|(from Larisson, Mammals of the Pacific NW)|
People who see otters in saltwater areas, such as the Puget Sound, often think they’ve seen a sea otter when in fact they’ve seen a river otter. Sea otters can be seen along rocky coves at the ocean, but not in inland waters such as Puget Sound. River otters are long and slender, with pointed tails, and never swim on their back, while sea otters are much stockier and spend most of their time floating on their backs. The river otter is almost entirely aquatic, but, unlike the sea otter, it dens on land and sometimes forages along the shore. (West Sound Wildlife Shelter)
Experts: Dirty tracking tag likely caused orca's death
An endangered orca was likely killed by tagging when a scientist failed to adequately sterilize the tag that was shot into its body, a panel of experts has found. The killer whale, L-95, was found dead in Canadian waters off Vancouver Island in March. It was a member of the endangered southern resident killer whale population that frequents Puget Sound. There are only 82 whales in the J, K, and L pods today. NOAA Fisheries was dismayed that the work of one of its scientists with the Northwest Fisheries Science Center may have been at the root of the whale’s death, said Richard Merrick, NOAA Fisheries chief scientist in a telephone news conference Wednesday. The tag that may have killed the whale was shot at it unsuccessfully once and dropped into the sea. It was shot again at the whale, sticking in this time, after it fell in the water without being cleaned with bleach first, Merrick said. Lynda Mapes reports. (Seattle Times)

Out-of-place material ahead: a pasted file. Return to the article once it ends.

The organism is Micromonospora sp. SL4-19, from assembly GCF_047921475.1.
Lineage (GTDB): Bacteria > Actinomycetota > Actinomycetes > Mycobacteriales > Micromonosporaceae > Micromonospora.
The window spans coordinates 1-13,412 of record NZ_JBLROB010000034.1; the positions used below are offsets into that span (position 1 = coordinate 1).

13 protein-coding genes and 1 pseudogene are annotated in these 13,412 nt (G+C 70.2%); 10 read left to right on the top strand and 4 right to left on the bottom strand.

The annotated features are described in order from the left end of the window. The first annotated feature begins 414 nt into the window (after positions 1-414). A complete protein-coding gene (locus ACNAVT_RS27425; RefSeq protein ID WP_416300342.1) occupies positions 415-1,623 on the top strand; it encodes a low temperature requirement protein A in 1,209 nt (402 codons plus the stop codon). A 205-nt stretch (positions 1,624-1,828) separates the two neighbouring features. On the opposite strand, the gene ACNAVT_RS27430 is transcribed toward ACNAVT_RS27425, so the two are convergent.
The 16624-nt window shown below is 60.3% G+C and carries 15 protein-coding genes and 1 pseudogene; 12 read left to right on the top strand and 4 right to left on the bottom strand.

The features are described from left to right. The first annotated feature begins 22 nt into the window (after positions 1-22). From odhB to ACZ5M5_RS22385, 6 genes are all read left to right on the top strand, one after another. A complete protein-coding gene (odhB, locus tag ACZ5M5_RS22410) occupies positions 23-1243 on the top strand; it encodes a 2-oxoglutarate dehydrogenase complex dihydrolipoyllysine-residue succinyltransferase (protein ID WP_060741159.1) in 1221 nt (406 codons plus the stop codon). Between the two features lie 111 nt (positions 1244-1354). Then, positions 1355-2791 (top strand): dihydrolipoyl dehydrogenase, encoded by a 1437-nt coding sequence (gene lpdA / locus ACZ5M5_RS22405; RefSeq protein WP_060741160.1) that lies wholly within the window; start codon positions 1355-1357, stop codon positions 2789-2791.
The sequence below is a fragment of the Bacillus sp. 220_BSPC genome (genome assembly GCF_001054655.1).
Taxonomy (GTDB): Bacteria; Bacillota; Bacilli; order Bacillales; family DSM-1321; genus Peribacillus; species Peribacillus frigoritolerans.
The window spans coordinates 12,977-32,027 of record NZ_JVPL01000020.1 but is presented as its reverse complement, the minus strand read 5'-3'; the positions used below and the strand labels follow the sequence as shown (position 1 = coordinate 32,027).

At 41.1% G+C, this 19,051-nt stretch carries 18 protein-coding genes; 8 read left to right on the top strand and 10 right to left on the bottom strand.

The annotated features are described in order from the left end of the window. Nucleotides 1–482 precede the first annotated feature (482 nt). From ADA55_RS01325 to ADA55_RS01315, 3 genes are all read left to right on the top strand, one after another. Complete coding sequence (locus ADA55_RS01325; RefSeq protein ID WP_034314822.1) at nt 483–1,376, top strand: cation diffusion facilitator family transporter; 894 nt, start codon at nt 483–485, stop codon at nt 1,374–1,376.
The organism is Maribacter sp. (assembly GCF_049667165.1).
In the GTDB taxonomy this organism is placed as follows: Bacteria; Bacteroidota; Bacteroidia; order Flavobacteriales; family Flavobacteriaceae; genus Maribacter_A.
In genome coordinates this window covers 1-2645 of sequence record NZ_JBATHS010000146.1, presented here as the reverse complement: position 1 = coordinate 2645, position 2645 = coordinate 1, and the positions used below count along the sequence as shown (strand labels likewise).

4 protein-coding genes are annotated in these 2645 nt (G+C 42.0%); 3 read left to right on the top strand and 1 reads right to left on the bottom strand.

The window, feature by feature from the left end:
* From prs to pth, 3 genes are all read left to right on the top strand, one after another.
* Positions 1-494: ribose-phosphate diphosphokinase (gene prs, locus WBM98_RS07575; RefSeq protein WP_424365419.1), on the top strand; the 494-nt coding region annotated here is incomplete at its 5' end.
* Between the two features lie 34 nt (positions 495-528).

Editorial Note: Several readers took strong exception to the article, "PNWWA reports Southern Resident calves still surviving" and one reader shared the following comment: "PWWA [Pacific Whale Watch Association] does not have the expertise to evaluate or assess the health of whales, and it is not their role. For news about SRKW [Southern Resident Killer Whale] health reporters should go to the Center for Whale Research or NOAA Fisheries. The reality is that the long term trends are dire for So. Residents. The deficit of salmon has fractured the social cohesion of the community, impaired their reproductive capacity and killed many orcas. J28 Polaris is near death, meaning her 8-month old calf J54 likely won't survive. L95 Nigel died from an infection from a satellite tag, and J14 Samish died this year at just over 40 years old."
Great Bear Rainforest project earns environmental group $100,000 U.S. Award
Three groups that were once labelled enemies of the province by a British Columbia premier have been given an international award for their work in helping to protect the Great Bear Rainforest. The Rainforest Solutions project, a collective effort of Greenpeace, the Sierra Club and Stand.earth, has received the $100,000 Buckminster Fuller Design Award for a decades-long effort to safeguard the forest. In 1996, during the peak of the so-called War in the Woods to save B.C.'s old-growth forest, then-premier Glen Clark called the environmental groups enemies of British Columbia. (Canadian Press)
DNR to consider adding former Gateway Pacific site to aquatic reserve